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16/10/2024, 17:00 — 18:00 — Online

Alan Hammond, *UC Berkeley*

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The Trail Of Lost Pennies: random turn games governed by stakes

In 1987, Harris and Vickers [HV87] proposed a model of a race in which two firms invest resources, each trying to be the first to secure a patent. They called the model tug of war. A counter moves randomly left or right on an integer interval, with the odds of a rightward move at each turn determined by the resources expended by each of the firms at the turn. The game ends when the counter reaches one or another end of the interval, the patent thus accorded to one or another firm. In 2009, Peres, Schramm, Sheffield and Wilson [PSSW09] independently introduced a similar game, which they also named tug of war. Two players also push a counter on a board, with a trivial rule for turn victor selection, via the toss of a fair coin; but also with a much richer geometric setting: by considering the game played in the limit of small step size in a domain in Euclidean space, the value of the game was found to be infinity harmonic, namely to satisfy an infinity version of the usual Laplace equation. These two works, HV87 and PSSW09, have unleashed two big but thus far non-interacting waves of attention, from economists and mathematicians respectively. In this talk, we will discuss the Trail of Lost Pennies, which is a tug-of-war game played on the integers in which the resources that each player expends during the game are deducted from her terminal receipt. The solution of this game is remarkably sensitive to the relative incentives of the two players, with a change in incentive of order $10^{-4}$ being sufficient to fundamentally alter outcomes. Overall we will indicate how stake-governed tug-of-war may weave the two strands of research in economics and mathematics, with the geometrically richer mathematical setting being allied to the resource-based rules for turn victor that is characteristic of the economics research strand.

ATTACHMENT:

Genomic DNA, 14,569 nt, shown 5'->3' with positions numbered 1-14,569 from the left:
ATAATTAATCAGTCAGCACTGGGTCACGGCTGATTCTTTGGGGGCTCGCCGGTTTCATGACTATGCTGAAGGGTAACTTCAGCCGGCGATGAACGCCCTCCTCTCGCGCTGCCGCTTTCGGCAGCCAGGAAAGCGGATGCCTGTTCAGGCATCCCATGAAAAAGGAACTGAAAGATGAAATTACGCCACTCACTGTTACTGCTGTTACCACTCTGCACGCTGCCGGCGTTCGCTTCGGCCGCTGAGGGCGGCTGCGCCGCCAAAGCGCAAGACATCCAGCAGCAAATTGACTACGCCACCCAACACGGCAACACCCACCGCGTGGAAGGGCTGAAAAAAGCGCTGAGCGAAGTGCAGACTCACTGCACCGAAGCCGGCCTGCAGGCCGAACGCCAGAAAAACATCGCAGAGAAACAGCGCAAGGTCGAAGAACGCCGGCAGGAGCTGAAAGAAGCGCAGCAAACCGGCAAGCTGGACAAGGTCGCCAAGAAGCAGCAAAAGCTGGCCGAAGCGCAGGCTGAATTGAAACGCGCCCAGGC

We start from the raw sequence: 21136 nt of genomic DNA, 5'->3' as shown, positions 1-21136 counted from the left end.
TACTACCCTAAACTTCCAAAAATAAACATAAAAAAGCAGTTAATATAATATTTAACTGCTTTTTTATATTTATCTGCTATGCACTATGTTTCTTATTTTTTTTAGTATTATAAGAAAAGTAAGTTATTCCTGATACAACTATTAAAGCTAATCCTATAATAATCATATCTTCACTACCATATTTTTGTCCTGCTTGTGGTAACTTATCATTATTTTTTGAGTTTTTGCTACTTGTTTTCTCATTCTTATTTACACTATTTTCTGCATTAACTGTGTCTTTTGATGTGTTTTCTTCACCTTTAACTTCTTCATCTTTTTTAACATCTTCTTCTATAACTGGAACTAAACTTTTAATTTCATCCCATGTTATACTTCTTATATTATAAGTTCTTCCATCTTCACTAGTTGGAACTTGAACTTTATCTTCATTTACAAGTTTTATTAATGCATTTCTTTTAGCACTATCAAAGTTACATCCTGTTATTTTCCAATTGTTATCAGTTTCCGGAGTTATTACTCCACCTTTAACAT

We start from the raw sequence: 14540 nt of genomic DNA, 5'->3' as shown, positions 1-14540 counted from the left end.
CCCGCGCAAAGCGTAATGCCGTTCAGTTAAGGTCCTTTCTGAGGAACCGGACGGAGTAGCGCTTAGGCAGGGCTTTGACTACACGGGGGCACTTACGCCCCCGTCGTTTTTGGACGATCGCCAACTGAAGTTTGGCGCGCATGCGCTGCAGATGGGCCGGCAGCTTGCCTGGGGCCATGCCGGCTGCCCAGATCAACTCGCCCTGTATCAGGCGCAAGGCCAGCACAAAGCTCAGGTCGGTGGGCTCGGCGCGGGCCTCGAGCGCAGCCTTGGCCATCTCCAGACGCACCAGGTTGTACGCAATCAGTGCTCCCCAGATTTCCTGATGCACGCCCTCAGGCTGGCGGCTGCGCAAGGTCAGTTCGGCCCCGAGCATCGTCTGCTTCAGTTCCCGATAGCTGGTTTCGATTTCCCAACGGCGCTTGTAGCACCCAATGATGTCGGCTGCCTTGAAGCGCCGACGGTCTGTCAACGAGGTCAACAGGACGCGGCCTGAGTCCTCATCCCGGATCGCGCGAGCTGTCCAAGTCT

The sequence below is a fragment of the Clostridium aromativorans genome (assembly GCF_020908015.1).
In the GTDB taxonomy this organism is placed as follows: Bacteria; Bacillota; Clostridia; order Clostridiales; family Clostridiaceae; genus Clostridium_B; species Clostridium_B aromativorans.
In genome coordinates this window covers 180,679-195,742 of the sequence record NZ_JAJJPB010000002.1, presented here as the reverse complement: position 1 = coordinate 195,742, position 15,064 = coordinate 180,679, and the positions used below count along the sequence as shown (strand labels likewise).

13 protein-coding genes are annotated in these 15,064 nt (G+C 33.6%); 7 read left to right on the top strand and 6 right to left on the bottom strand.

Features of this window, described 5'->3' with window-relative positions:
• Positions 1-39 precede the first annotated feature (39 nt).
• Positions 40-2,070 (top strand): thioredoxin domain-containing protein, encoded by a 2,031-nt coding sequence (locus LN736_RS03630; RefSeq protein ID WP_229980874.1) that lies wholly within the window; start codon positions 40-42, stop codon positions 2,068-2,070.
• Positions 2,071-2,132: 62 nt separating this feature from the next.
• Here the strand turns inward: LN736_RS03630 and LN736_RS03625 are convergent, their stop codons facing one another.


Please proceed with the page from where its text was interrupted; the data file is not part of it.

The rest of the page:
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09/10/2024, 17:00 — 18:00 — Online

Gabriel Nahum, *INRIA Lyon*

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Generalized Porous Media Model

In this talk, I am going to present a generalization of the Porous Media Model (PMM) analogue of the Bernstein polynomial basis, in the context of gradient models. The PMM is a symmetric nearest-neighbour process associated with the Porous Media Equation, and the corresponding dynamics are kinetically constrained, in the sense that particles diffuse in the lattice under a set of conditions on local configurations. While in the PMM, the occupation values of two neighbouring sites are exchanged only if there are "enough" groups of particles around them, our generalized model describes a system where, at very low densities, there is no interaction, while at high densities, there is no space for movement. I am going to present the construction of the model and its main properties, and, if time permits, discuss its extension in a long-range interaction context.

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02/10/2024, 17:00 — 18:00 — Online

Daniel Kious, *University of Bath*

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Sharp threshold for the ballisticity of the random walk on the exclusion process

In this talk, I will overview works on random walks in dynamical random environments. I will recall a result obtained in collaboration with Hilario and Teixeira and then I will focus on a work with Conchon--Kerjan and Rodriguez. Our main interest is to investigate the long-term behavior of a random walker evolving on top of the simple symmetric exclusion process (SSEP) at equilibrium, with density in [0,1]. At each jump, the random walker is subject to a drift that depends on whether it is sitting on top of a particle or a hole. We prove that the speed of the walk, seen as a function of the density, exists for all density but at most one, and that it is strictly monotonic. We will explain how this can be seen as a sharpness result and provide an outline of the proof, whose general strategy is inspired by techniques developed for studying the sharpness of strongly-correlated percolation models.